Themed restaurant events in town have diners lining up to join in

Specialty tastings and food events in town continue to add magic to the dining scene.

A little over a week ago the Miami Valley Restaurant Association held its third annual Battle of the Bartenders and for the third year running I was lucky enough to be asked to judge.

Like so many special restaurant events I have had the pleasure of attending, it was an evening where chefs and bartenders in town came ready to impress.

Nik Hunt of Coco’s Bistro took home first prize from the judges for his creation the Ruby Slipper made with vodka, ruby red grapefruit shrub (made with champagne vinegar, ruby red grapefruit juice, fruit, and Demerara sugar), vanilla rosemary simple syrup and fresh lemon juice.

Bill Castro of El Meson went home with second place for the aptly named Spicy Cockatoo made with vodka, passion fruit juice and Siracha and Eric Walusis of Nibbles in Miamisburg took home third with an intense cocktail called Corpse Reviver made with vodka, Curaçao, fresh lemon juice, sweet dessert wine and Sambuca.

Best pairing went to El Meson for the hot and sweet Spicy Cockatoo and their tangy, flavorful perfect Chilean Beef Empanadas. These are both being served on the current menu and are worth seeking out and ordering together thanks to their very complimentary flavors.

Josh Dotson and Travis Day of Carvers Steak House won People’s Choice for their New Old Fashioned made with boubon infused vodka, Luxardo cherries, oranges, black cherry juice, simple syrup and orange bitters.

This crew of local talent join the ranks of first place winner Dustin Wade of Meadowlark and People’s Choice former winners Dotson and Day of Carver’s in 2014 and first place winner Amber Brady of Lily’s Bistro, People’s Choice winner Scott Lamley of El Meson and best pairing winner Dale Wack of The Dock in 2015.

“I am very proud of this event. We are so fortunate to have Miami Valley’s finest restaurants and bartenders and our very own locally owned Buckeye Vodka be a part of this event. I am amazed on how much it’s grown. The bartenders take this event very serious with the cocktails they create. And it totally shows in the finished product. I always say we are so blessed with the all the amazing chefs we have, but we are also very blessed with all the fantastic creative bartenders. It’s so much fun to see how excited people are about trying the drinks and food,” said Amy Zahora, executive director of the MVRA who has been with the organization since 2004.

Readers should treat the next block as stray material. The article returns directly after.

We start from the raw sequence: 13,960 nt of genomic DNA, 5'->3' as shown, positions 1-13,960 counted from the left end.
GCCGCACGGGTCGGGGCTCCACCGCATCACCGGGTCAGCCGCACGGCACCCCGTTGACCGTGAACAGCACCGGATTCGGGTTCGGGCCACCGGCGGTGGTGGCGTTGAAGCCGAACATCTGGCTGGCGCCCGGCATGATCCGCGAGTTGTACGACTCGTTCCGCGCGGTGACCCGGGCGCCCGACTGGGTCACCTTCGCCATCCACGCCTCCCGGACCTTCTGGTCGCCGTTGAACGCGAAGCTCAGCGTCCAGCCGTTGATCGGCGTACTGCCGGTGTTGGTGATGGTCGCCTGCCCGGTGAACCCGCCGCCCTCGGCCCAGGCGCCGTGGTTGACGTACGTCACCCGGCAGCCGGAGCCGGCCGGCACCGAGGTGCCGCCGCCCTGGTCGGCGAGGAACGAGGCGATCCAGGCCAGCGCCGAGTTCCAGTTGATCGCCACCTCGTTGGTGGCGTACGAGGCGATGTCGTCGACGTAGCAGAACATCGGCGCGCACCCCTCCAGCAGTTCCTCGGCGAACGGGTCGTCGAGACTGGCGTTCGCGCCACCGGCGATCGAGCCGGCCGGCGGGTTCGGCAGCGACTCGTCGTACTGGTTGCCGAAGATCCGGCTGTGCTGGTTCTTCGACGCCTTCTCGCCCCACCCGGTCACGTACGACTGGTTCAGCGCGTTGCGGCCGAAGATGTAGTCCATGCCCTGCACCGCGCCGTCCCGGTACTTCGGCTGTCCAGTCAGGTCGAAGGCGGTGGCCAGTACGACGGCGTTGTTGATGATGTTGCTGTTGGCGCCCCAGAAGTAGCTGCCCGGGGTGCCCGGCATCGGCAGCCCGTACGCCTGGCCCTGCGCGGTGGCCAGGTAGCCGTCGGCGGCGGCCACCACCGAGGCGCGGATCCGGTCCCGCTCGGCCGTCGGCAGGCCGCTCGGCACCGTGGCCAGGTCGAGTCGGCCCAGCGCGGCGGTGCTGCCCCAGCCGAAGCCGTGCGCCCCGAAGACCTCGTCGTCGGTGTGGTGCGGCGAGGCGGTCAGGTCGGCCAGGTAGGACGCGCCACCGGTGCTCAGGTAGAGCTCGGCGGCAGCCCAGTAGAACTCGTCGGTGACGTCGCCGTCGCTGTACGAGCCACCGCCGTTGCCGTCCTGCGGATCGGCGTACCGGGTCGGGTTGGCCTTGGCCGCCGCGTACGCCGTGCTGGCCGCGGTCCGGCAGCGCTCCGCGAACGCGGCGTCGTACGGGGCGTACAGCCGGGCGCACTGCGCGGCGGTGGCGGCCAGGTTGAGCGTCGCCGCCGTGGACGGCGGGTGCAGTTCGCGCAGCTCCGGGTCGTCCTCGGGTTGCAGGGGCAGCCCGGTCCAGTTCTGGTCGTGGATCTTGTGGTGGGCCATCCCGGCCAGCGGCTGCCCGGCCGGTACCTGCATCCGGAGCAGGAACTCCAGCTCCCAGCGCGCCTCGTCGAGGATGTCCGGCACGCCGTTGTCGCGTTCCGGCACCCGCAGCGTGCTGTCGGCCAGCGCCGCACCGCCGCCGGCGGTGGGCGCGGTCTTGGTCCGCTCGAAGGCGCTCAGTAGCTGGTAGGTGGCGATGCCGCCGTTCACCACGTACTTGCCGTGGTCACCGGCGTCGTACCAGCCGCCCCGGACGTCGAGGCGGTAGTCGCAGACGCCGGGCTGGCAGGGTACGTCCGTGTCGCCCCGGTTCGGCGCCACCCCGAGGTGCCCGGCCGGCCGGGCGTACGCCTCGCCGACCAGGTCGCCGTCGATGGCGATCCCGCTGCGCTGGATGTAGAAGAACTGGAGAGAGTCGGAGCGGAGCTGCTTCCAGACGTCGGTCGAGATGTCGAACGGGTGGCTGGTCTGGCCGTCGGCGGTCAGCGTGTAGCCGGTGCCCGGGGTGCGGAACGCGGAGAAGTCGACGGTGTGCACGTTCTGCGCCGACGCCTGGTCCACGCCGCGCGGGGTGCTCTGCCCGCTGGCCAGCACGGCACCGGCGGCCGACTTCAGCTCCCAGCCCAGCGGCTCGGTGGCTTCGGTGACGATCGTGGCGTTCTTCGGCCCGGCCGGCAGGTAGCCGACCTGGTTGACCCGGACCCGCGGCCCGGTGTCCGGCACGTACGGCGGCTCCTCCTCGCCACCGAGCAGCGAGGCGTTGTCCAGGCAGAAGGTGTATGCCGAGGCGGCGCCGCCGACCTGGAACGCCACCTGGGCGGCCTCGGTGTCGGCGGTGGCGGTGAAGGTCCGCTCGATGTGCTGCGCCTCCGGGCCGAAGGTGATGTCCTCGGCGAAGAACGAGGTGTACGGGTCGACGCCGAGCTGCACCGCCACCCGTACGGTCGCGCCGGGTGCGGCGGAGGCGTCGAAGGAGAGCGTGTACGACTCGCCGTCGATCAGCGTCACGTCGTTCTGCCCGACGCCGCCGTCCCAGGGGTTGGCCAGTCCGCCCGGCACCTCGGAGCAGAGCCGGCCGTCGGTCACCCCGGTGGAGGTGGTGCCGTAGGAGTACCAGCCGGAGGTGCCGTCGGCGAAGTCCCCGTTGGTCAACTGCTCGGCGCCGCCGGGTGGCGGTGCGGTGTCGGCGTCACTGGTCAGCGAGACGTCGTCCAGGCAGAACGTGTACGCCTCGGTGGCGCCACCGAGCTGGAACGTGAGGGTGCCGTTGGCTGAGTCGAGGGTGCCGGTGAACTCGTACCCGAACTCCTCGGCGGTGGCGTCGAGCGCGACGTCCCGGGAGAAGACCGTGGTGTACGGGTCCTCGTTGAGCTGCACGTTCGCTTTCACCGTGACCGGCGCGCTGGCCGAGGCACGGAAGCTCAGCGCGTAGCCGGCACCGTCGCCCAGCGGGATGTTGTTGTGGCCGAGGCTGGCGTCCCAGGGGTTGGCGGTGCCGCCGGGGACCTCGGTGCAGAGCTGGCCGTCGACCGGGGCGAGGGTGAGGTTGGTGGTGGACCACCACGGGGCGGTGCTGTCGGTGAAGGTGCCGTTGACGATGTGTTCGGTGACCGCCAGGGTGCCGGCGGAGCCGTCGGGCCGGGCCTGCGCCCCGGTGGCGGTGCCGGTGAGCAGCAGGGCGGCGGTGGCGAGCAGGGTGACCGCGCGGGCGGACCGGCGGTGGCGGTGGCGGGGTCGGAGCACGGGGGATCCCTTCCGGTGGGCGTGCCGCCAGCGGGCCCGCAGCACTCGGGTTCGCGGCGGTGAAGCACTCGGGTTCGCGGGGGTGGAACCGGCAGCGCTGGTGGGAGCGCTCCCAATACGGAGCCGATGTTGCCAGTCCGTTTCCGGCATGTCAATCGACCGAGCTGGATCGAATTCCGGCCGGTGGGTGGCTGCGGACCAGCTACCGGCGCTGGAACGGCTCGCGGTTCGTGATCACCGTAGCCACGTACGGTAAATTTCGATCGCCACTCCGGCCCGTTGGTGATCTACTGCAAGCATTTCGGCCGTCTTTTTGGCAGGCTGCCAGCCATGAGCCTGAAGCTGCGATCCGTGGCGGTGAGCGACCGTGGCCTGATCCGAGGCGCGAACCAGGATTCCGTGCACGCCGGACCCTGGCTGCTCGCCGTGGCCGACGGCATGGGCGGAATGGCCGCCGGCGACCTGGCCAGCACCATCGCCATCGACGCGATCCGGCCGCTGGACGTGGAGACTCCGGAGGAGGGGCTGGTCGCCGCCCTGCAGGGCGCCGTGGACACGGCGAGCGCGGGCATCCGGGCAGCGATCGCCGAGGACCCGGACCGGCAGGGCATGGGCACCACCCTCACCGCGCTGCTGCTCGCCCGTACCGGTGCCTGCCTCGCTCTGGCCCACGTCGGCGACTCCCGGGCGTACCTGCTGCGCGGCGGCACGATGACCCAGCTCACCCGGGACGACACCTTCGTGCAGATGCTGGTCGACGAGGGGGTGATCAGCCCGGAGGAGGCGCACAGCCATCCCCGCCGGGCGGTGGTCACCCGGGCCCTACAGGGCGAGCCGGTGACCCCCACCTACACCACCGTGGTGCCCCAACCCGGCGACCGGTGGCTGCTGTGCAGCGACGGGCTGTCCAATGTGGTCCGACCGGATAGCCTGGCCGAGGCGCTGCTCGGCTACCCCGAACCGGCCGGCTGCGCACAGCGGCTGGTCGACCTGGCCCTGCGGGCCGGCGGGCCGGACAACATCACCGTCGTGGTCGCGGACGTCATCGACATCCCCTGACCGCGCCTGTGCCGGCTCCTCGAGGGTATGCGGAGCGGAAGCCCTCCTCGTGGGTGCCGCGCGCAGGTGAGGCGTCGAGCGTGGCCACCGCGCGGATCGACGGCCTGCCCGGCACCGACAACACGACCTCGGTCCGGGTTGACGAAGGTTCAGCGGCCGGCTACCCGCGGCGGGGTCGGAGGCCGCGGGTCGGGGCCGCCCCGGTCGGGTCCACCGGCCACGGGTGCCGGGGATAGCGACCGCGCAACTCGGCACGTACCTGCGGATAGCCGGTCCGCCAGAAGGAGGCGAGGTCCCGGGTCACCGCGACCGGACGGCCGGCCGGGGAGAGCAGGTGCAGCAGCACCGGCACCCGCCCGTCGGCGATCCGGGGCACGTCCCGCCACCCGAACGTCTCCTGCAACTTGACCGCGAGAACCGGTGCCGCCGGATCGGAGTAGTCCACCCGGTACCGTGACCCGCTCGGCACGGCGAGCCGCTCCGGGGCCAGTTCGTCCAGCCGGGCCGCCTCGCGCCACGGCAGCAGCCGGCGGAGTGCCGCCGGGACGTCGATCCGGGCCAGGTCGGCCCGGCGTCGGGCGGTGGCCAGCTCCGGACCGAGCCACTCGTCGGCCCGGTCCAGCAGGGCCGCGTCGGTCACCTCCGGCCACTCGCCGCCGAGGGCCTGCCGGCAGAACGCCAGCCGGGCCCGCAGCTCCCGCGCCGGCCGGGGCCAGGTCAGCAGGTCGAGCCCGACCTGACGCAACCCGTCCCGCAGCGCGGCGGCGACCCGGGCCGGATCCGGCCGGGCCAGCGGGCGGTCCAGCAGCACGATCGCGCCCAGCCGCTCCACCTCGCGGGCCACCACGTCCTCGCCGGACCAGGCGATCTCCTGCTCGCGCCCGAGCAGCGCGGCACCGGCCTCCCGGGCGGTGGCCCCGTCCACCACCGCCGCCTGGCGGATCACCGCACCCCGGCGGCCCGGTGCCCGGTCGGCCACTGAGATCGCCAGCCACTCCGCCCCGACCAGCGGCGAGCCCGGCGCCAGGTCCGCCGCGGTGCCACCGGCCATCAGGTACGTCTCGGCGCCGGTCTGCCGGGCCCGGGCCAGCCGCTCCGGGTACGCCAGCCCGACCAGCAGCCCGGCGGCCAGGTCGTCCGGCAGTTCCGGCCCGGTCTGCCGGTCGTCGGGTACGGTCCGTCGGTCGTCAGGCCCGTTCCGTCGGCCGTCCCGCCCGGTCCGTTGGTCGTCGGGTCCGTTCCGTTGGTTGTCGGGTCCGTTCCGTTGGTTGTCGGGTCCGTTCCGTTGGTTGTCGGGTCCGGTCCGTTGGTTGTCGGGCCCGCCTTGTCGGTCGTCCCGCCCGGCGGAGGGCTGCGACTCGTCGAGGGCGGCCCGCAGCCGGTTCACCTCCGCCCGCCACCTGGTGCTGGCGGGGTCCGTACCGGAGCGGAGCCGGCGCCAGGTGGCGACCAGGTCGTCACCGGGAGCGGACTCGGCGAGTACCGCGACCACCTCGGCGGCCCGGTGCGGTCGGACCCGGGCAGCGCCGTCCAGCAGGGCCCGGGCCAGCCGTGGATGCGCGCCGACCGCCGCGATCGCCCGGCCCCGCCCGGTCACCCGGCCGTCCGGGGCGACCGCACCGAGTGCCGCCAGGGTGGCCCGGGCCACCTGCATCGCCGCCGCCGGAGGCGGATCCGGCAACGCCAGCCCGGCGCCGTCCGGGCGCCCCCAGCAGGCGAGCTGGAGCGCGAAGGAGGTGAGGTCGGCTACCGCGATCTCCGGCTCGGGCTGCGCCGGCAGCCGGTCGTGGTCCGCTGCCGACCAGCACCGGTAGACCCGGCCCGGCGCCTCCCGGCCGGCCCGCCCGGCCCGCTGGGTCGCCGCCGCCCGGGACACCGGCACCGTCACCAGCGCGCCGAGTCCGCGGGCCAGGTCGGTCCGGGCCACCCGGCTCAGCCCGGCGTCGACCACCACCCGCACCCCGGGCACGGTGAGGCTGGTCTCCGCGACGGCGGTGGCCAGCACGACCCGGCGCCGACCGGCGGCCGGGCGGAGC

The numbers have shown these kinds of events have continued to garner interest and traction with diners.

When the event launched in 2014 close to 200 were in attendance and the numbers have grown by approximately 100 per year with nearly 400 in attendance last week, according to Zahora.

It mirrors the interest I’ve noticed of late for other specialty dining events taking place around town.

A Tuesday night ’90s hip-hop theme dinner I attended at Lily’s Bistro in the Oregon District had to add a 5 p.m. seating after the interest was so high from customers, and a recent Bourbon pairing at El Meson had more than 100 in attendance and sold out weeks before the event took place.

Both were fantastic and some of the most magical nights dining that I’ve had in recent memory at both places.

El Meson’s tasting featured five individual courses paired with five blind bourbon pairings — shrimp with chorizo grits, crispy duck tacos, pizza on Indian naan, blackened salmon pasta and “Matador” french fries. And for $44.94 a person it was a delicious and a terrific value. I was impressed with the quality and quantity of all the dishes — especially the shrimp and grits and duck tacos. The folks I was seated with, most of who I did not know, all seemed to be in agreement that we would return for another we enjoyed it so much.

The Lily’s Bistro event I attended earlier last week on Tuesday packed the restaurant on a night of the week that is typically slow.

After the 7 p.m. seating sold out quickly a 5 p.m. seating was added, which also sold well. The four-course dinner featuring creative names, menu preparation and theme was something that the restaurant staff and its diners clearly had a lot of fun with.

The cost was $52 for four courses, a cocktail, tax and tip and was another example of a food event offering a different entertaining experience and great value.

The smoked salmon with roasted beets, microgreens and a chili-honey dressing was phenomenal as was a pan-served trout with shaved Brussels sprouts, mashed potatoes in a creole mustard cream sauce. A fig starter with goat cheese, balsamic honey sauce and pine nuts made for a perfect starter, but could have just as easily doubled as savory dessert.

I can only hope more creative, interactive events like this continue going forward. It makes going out for dinner a whole lot more fun and allows diners to try different dishes with preparations and ingredients that they might not otherwise have the opportunity to try.

“It’s something different and trendy. We have a very creative group of restaurants and their bartenders who participate,” said Zahora of her Battle of the Bartenders event. “People enjoy sampling the different concoctions the bartenders create and sampling the food. It’s a really fun event that people enjoy. I say this a lot, but we are so blessed to have so many wonderful locally owned restaurants and their bartenders are just as creative.”

Dayton Eats looks at the regional food stories and restaurant news that make mouths water. Share your menu updates, special dinners and events, new chef news, interesting new dishes and culinary adventures. Do you know of new exciting format changes, specials, happy hours, restaurant updates or any other tasty news you think is worth a closer look at? E-mail Alexis Larsen at with the information and we will work to include it in future coverage.